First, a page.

Do you know what a rape myth is? Briefly, psychological research has demonstrated that male rapists and other men predisposed to commit acts of sexual violence against women are more likely than the average man to hold erroneous beliefs about male-female interactions, female sexuality, and the like. In non-offender samples (e.g., male college students), the tendency to agree with rape myths has been associated with negative attitudes toward women and more positive attitudes toward violence against women.

If we consider just a few examples of rape myths, these findings will not surprise you.

  • “Women secretly enjoy being raped.”
  • “Women ‘ask for it’ by their dress or actions.”
  • “If I spend a lot of money on our date, she owes me sex.”

Imagine a male college student who agrees with these and other similar myths. This is not the sort of guy most women would be eager to date. His thinking is distorted to the point where we would probably place him at an elevated risk of engaging in sexual assault. It isn’t that we’d know he would assault others, but we’d expect him to pose a higher risk of doing so based on the science.

Fundamentally, rape myths are a type of belief. Irrational and dangerous beliefs, but beliefs nonetheless. Would any rational person suggest that we should be tolerant of these beliefs? Perhaps we could still be kind to the person holding them (especially if we were to encounter them in a treatment setting), but would we not seek to modify beliefs of this nature once we recognized the harm associated with them?

But there is a world of difference between rape myths and religious beliefs, right? After all, there is solid evidence that what we regard as rape myths really are myths (i.e., those that can be disproven have been disproven). While there is next to no evidence that most religious beliefs are true, this is not quite the same thing as having solid evidence that they are false. But is that enough of a difference?

Much like the religious believer, there are many men out there who hold these beliefs and maintain them even when confronted with evidence to the contrary. Some may even tell you that they are a source of comfort and that they are inseparable from one’s identity. Like religious beliefs, these beliefs are irrational. Like religious beliefs, these beliefs are harmful. Or at least, they are associated with attitudes and behaviors we consider harmful. Why would we tolerate them?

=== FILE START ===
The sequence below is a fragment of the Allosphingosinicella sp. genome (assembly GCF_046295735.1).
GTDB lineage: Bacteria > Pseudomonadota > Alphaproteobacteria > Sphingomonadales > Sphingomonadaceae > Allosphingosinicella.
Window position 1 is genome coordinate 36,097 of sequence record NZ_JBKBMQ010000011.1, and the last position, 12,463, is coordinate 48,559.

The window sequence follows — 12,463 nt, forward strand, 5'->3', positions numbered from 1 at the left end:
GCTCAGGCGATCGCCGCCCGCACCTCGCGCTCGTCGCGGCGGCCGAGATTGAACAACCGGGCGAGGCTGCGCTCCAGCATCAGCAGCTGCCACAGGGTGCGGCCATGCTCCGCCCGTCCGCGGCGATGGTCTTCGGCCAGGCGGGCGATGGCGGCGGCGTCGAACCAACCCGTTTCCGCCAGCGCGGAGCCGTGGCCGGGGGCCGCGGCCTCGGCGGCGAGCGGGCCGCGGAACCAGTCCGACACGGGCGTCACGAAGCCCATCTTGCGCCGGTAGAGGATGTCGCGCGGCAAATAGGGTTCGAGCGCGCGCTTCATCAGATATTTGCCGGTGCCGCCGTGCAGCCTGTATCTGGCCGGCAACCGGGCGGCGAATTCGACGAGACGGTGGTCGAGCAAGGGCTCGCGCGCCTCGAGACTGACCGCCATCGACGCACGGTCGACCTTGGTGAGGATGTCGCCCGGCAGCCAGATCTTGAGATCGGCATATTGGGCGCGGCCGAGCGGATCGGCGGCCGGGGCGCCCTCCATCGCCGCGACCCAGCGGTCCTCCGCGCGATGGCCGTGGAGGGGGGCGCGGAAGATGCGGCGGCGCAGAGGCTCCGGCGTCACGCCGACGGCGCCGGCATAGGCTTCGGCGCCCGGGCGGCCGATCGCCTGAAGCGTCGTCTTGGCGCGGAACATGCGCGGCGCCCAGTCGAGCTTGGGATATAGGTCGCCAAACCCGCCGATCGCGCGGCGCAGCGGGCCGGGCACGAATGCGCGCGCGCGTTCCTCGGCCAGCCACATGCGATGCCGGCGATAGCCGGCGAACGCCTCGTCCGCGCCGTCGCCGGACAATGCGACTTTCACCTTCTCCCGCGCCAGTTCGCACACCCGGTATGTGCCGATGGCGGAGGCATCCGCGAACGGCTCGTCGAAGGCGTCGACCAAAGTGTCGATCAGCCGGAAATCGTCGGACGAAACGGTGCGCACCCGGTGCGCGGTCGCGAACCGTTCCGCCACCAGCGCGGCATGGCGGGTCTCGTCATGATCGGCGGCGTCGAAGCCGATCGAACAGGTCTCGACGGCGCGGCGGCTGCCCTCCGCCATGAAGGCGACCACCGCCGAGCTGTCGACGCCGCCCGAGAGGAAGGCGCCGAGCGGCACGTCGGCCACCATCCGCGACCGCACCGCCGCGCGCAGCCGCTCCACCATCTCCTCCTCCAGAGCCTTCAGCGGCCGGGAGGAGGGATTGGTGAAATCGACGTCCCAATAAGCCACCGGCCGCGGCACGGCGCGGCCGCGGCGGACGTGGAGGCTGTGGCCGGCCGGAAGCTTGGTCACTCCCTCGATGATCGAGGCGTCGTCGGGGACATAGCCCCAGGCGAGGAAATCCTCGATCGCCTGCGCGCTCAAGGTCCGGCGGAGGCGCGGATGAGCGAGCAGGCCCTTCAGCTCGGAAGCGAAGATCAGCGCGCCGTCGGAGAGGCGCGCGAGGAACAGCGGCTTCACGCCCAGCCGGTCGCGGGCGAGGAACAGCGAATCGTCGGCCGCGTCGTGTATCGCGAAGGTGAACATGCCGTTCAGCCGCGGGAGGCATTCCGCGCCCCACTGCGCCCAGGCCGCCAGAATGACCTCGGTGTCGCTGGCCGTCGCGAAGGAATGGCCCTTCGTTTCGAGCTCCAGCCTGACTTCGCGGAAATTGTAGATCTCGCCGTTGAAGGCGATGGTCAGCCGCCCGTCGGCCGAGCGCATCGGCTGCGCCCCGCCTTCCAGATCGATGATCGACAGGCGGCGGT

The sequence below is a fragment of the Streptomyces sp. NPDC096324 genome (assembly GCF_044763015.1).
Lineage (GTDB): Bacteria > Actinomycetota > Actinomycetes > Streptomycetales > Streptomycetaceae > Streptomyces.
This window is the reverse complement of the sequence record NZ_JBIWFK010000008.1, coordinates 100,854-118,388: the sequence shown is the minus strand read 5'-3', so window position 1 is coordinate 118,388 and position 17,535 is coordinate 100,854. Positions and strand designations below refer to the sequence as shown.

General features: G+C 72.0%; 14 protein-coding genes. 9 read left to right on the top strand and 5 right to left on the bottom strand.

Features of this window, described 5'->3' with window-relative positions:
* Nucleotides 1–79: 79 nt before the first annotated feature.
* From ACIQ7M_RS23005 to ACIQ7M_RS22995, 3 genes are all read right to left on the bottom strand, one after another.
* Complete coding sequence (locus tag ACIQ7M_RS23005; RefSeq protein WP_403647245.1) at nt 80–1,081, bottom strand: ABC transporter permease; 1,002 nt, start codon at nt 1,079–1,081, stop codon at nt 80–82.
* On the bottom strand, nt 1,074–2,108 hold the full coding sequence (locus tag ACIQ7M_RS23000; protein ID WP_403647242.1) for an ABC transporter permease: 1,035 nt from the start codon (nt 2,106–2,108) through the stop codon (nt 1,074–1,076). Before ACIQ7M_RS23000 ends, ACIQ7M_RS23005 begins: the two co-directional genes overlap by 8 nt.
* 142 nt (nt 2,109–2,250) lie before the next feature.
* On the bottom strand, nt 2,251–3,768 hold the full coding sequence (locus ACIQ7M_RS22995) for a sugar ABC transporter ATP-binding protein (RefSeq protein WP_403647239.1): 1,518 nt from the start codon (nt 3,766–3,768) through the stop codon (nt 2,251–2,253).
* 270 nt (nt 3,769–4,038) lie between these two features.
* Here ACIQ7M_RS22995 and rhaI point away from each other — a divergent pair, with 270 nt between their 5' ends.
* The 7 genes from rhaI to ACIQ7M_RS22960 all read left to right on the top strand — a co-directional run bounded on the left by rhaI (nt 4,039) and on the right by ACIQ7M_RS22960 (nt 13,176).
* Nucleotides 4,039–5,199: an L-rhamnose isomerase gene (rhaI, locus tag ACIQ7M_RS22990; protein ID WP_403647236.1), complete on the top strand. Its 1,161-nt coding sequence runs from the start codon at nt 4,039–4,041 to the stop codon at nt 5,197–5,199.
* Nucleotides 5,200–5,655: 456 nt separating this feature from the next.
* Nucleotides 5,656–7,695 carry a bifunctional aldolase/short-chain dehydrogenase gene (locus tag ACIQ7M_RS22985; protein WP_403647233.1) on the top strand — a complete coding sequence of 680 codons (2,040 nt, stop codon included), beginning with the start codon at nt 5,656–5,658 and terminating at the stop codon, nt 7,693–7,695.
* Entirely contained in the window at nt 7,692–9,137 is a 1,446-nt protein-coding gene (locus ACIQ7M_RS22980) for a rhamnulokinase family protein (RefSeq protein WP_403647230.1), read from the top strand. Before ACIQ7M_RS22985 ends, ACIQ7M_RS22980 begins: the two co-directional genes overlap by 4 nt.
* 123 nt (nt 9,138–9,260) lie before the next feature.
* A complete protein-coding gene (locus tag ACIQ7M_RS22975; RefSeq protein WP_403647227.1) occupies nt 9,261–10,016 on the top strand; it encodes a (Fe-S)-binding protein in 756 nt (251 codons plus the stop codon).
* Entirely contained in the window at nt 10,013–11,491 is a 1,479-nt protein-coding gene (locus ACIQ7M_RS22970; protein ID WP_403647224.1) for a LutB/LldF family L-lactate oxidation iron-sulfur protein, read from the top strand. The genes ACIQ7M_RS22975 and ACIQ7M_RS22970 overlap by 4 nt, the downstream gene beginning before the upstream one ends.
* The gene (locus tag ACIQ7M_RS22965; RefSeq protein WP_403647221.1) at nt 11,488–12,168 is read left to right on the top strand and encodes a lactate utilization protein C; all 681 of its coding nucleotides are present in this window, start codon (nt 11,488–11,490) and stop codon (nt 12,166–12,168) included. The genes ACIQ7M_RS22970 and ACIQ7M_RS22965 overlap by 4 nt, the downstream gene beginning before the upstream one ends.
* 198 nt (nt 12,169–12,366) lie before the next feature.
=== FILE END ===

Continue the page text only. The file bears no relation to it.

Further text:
We wouldn’t, and we shouldn’t. My point here is not really to compare religious beliefs to rape myths; my point is merely to note that some types of beliefs do not warrant our tolerance. We all tend to draw a line excluding beliefs that are irrational and dangerous from the sphere of tolerance.

If you’d like to spend more time with Christians, do so. Many are great people who can be wonderful friends. I agree with those who suggest that we should all strive to be more tolerant of them as individuals. Still, their beliefs are no more immune to scrutiny than ours are. I think it makes sense that we’d have relatively little tolerance for some of what they believe. Tolerance is not always our best response.

An early version of this post appeared on Atheist Revolution in 2008. It was revised and expanded in 2020.



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Dave Daubenmire: The Halftime Show Opened a Portal and Infected Me With a Virus | Beth Stoneburner | Friendly Atheist

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Last week, radio host Dave Daubenmire made the ludicrous claim that he was going to sue the NFL for putting his soul in mortal danger thanks to the salacious dancing of Shakira and Jennifer Lopez.